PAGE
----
I matched with my agent quickly, and then she came up with a list of editors to pitch. I had a few recommendations of editors who might like the book, but mostly the ball was in the agent’s court from here on out. She matched the book with an editor who loved the book, and I spoke to the editor to get a sense of her take on the book and her recommendations moving forward. I liked her and she liked me and the publisher signed off and we had a contract.
There’s a lot of chatter about who you know and how a manuscript gets read. I had an MFA from a good school and a couple of published stories and a friend who was widely known and willing to recommend the book, and I’m sure this all helped me get a quick read from agents and editors. But only the manuscript itself will get you published, even if hearing back from agents and editors takes more time.
All the luck in the world to you. And remember that the rejections are part of the process -- you only need one agent and one editor who love the book and understand your goals.
Miriam adds: I have to admit that I know very little about publishing an ebook without a simultaneous print book release (which is how THE LOCAL NEWS was released, as an ebook at the same time as the hardcover and paperback). However, here is an article by Tim Ferriss that quite adeptly details traditional versus self publishing in the age of ebooks.
What do you think about fan fiction when it comes to your characters and your fictional world? Diana Gabaldon says no to fanfiction, while Naomi Novik is pro-fanfic, what's your take?-JH
The AANA Team says: Congrats, JH. Yours is the first question that stumped all of us. As three literary fiction authors, there’s not a whole lot of fan fiction swirling through our universe, so we haven’t had to give the issue much thought. Fan fiction seems to pop up in response to genre writing of all sorts (sci fi, fantasy, YA, etc.) So we turned to our first guest columnist. Chris Abouzeid is the author of the YA fantasy novel Anatopsis.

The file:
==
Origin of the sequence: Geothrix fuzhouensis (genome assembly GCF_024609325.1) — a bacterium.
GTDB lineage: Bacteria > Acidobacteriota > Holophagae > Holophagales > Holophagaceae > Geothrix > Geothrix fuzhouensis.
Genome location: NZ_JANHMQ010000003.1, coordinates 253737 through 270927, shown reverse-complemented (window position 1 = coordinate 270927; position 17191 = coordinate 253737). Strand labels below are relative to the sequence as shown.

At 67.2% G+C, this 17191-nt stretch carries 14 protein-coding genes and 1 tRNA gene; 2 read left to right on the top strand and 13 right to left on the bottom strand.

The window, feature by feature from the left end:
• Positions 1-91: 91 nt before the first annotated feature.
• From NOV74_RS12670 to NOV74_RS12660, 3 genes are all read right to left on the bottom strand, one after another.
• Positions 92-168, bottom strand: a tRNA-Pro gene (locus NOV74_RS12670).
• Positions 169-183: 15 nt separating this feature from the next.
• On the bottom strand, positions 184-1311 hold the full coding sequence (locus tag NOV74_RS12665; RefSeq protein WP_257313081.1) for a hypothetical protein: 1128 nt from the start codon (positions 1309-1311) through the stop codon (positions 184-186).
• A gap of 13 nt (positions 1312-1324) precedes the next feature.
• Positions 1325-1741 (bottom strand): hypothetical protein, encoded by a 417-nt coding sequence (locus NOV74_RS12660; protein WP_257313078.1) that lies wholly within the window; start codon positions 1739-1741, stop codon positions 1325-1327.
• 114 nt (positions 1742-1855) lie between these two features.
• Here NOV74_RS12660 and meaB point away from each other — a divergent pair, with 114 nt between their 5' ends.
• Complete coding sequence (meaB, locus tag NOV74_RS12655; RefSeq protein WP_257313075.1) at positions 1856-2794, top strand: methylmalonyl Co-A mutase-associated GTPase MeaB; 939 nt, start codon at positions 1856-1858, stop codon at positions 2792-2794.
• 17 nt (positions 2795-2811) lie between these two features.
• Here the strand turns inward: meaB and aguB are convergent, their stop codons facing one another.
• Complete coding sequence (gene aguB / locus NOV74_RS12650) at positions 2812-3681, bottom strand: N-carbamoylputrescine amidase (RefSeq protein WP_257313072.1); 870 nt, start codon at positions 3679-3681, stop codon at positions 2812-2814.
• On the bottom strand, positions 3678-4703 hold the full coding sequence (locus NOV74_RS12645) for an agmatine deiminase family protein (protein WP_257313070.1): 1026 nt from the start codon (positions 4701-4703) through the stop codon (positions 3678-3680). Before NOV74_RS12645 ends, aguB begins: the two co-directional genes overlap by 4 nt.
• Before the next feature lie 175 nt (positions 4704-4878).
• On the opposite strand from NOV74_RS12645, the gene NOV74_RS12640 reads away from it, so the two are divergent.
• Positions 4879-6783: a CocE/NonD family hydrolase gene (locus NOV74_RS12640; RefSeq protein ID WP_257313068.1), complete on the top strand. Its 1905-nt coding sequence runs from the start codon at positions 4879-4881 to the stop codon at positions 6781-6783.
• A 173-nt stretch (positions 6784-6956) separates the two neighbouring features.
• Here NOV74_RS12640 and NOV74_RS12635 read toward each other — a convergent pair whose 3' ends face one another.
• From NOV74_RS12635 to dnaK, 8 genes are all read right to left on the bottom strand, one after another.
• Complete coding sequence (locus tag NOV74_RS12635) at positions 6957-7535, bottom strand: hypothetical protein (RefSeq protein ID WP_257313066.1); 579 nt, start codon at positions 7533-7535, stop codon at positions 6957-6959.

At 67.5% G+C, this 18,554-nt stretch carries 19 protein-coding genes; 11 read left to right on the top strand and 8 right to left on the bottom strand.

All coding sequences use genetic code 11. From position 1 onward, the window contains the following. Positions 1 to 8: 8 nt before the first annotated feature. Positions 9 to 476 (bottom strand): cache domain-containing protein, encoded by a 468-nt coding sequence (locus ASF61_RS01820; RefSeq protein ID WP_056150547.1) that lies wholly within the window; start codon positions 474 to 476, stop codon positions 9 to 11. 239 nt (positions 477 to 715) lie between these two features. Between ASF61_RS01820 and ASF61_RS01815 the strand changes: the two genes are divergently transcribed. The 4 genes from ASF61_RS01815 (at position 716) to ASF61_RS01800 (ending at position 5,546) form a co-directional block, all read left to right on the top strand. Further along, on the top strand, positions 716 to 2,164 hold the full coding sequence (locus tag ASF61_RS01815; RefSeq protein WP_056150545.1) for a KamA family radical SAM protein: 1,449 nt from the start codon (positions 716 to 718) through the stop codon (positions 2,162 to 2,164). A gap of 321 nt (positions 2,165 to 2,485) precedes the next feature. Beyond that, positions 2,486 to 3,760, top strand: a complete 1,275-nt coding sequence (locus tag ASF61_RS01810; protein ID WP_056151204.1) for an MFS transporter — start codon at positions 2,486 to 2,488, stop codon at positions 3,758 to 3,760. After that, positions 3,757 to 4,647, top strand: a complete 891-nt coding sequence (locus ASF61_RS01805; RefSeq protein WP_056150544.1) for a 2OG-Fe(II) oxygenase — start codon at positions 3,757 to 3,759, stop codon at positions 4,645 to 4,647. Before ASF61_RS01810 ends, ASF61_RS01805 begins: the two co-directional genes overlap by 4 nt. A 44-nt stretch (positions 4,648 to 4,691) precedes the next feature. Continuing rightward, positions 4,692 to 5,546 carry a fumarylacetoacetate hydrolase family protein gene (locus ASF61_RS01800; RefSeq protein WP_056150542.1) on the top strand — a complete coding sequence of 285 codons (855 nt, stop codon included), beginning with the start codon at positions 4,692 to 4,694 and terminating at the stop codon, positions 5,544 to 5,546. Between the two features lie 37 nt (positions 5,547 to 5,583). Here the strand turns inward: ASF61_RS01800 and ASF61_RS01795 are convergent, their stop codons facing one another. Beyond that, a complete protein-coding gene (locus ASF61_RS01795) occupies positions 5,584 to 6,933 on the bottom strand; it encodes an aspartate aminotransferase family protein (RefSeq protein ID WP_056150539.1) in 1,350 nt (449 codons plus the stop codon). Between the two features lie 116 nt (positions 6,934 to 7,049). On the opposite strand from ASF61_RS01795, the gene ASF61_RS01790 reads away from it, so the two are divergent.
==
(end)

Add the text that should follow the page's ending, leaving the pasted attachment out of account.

Chris says: This is a very complex question. The issues are:
- Authors who view it as a violation of themselves versus authors who find it annoying but harmless versus a few who find it flattering
- Copyright issues - Whether the publisher of the original decides to look the other way or has a zero-tolerance policy
- Whether any money is being made off the fan-fiction. 99.9999% of the time the answer is NO, which is why a lot of authors/publishers decide not to sue
- Whether the fan-fiction piece defames or sullies the image of the original
- How much the fan-fiction piece copies: Just using the characters to create a story versus using characters and plot elements versus plagiarizing large sections
- The intent of the fan-fiction author: Just trying to have fun versus hoping to go viral and create a following and make a YouTube video or game etc.
There are probably some other issues, too. But the reason it's so complex is that there's very little agreement on any of the issues. It really seems to boil down to the emotional temperament of the author and/or the policy of the publisher.
I did find one fan-fiction piece on-line using my characters. It was awful.
The AANA Team asks: How would you feel if you found GOOD fan fiction of your work?
Chris says: A tough question. I find fan fiction both flattering and irritating. If it's bad, I'm happy my characters meant enough to the writer to use them, but I also resent my work being used for bad writing. If it's good, then the flattery part gets overshadowed by the feeling that their success is mostly due to my hard work.
With a good piece of fan fiction, If the following remains small and/or they're not making any money from it, I might still point friends and readers to the piece, as an interesting oddity. If the piece developed a very large web following, however, or if it started making money, I'd have to think about the copyright infringement issues. But that happens even less often with fan fiction than it does with original fiction!
The AANA Team says: Thanks, Chris! New Authors learn something new every day. For those of you who want to hear more from Chris, find him on his website or @gripemaster on Twitter.